If negotiated properly, a commercial lease can be a significant tool for a tenant. This is especially the case with regards to the tenant improvement allowance. This is often referred to as “TIA” or sometimes just “TI”.
A tenant improvement allowance is a sum of money allocated to the tenant by the landlord for improvements of the space. The TIA usually pays for improvements such as new flooring, fixtures, space re-configuration, etc. The TIA is stated either as a per-square foot amount or a total dollar sum. Generally, if the improvements cost more than the agreed-upon sum, you pay the extra amount.
With this in mind, commercial real estate spaces are rarely tailor made for a particular tenant’s needs. You are likely acquiring a space that previously housed a completely different type of business. Even if you are not, you will probably want to make some improvements. This will mean negotiating a TIA. This is a common request for many types of commercial leases. After the landlord has conceded to a monetary amount of TIA, you will then need to define the following:
- Who will do the design?
- Who will do the work?
- When will it get done?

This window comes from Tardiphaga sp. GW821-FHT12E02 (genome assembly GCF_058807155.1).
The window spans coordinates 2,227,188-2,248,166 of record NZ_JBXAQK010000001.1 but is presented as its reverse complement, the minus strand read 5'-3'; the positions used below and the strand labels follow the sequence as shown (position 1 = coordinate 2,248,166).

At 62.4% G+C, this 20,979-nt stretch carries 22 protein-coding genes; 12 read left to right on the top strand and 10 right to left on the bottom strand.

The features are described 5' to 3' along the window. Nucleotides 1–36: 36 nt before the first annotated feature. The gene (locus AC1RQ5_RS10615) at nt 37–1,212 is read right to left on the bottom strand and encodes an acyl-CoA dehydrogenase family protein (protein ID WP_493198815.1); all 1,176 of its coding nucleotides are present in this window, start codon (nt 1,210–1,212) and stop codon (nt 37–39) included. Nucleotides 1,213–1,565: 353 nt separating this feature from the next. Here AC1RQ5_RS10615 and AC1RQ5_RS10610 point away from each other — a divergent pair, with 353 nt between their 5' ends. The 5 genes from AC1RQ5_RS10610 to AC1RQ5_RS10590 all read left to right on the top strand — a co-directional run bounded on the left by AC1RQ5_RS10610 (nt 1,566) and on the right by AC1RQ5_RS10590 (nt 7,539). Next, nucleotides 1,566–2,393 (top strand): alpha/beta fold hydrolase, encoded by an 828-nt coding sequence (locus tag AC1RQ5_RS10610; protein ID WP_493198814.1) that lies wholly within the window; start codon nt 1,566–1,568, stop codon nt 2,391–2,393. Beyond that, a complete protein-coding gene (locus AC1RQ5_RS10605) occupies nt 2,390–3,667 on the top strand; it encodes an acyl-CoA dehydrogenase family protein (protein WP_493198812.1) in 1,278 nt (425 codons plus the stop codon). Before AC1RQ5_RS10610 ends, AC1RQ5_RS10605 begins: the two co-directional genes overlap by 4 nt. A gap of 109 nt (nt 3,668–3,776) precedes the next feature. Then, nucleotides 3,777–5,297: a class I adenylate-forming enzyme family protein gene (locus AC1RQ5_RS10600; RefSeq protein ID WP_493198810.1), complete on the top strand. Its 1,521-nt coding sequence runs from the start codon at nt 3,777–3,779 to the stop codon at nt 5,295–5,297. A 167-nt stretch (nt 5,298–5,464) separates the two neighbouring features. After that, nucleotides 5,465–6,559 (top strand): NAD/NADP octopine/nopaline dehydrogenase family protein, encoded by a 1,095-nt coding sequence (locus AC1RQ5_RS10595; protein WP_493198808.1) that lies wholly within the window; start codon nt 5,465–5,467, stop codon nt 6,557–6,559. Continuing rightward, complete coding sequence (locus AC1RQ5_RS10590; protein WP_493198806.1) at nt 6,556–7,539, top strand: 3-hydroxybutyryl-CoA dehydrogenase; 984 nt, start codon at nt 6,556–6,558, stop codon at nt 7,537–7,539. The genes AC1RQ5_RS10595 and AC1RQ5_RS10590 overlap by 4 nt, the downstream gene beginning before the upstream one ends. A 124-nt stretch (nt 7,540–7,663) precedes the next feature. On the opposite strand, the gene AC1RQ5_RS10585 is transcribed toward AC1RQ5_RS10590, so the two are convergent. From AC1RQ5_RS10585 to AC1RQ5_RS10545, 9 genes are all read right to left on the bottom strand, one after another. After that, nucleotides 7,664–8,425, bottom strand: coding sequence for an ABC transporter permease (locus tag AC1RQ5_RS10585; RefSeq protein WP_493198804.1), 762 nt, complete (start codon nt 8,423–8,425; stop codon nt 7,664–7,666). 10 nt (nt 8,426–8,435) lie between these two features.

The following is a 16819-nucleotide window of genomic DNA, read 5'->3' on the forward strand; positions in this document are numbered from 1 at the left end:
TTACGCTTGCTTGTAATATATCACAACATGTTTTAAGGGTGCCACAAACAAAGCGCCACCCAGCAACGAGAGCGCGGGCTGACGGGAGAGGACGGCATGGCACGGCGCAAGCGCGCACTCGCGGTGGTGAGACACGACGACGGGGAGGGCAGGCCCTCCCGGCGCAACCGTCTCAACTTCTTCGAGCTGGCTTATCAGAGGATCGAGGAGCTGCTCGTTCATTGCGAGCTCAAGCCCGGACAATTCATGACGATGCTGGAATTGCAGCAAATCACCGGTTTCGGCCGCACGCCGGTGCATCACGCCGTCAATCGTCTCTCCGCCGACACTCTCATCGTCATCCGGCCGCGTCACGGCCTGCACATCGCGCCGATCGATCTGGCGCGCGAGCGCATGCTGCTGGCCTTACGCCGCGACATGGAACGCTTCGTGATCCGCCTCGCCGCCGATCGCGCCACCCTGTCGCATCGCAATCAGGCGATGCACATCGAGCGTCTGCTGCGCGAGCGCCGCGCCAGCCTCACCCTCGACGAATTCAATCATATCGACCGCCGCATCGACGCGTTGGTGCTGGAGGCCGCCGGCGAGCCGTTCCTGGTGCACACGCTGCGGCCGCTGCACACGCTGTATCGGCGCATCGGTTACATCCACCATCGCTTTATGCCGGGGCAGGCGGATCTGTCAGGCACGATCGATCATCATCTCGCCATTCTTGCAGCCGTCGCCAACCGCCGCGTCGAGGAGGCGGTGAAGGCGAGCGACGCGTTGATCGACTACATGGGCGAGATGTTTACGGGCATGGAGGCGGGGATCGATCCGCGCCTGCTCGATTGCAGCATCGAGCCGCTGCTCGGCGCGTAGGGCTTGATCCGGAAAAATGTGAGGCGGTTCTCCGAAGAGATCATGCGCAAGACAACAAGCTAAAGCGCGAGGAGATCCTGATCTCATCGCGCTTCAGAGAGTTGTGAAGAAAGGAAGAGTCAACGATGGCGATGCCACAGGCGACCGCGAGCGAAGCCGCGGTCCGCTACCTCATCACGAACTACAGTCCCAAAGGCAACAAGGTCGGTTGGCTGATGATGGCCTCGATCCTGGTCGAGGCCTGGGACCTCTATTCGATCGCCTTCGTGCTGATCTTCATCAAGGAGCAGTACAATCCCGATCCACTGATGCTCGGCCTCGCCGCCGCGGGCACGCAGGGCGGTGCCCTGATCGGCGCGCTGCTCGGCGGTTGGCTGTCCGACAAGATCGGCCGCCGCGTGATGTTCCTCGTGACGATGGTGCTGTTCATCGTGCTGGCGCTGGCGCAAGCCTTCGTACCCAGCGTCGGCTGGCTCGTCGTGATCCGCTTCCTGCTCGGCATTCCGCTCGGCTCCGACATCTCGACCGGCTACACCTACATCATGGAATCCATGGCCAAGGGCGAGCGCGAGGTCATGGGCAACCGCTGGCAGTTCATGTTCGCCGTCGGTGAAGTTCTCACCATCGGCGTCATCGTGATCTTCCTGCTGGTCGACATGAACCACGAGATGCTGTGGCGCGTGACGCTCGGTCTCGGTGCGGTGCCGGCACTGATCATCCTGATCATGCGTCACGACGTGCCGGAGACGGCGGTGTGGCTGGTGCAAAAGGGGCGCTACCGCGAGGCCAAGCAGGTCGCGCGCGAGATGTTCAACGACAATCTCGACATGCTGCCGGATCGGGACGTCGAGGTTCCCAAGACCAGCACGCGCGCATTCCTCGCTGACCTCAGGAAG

- Who will pay for it?
However, when seeking a TIA keep in mind that there is always a catch. The landlord may contribute actual money to your build, but you will be getting it free and clear. You will most likely encounter increased landlord control or ownership to the landlord in any permanent fixtures and improvements.
By making an up-front cash commitment in the form of a tenant improvement allowance to the tenant, the landlord has a real interest in the tenant’s opening. The opening also known as the “commencement date.”
Remember, it’s never too late to change the terms of your lease. Although it may be more difficult to get the landlord to agree it, tenants can often find enough negotiating leverage to convince their landlord to sign a commercial lease amendment. For more information regarding tenant improvements, contact MAC today!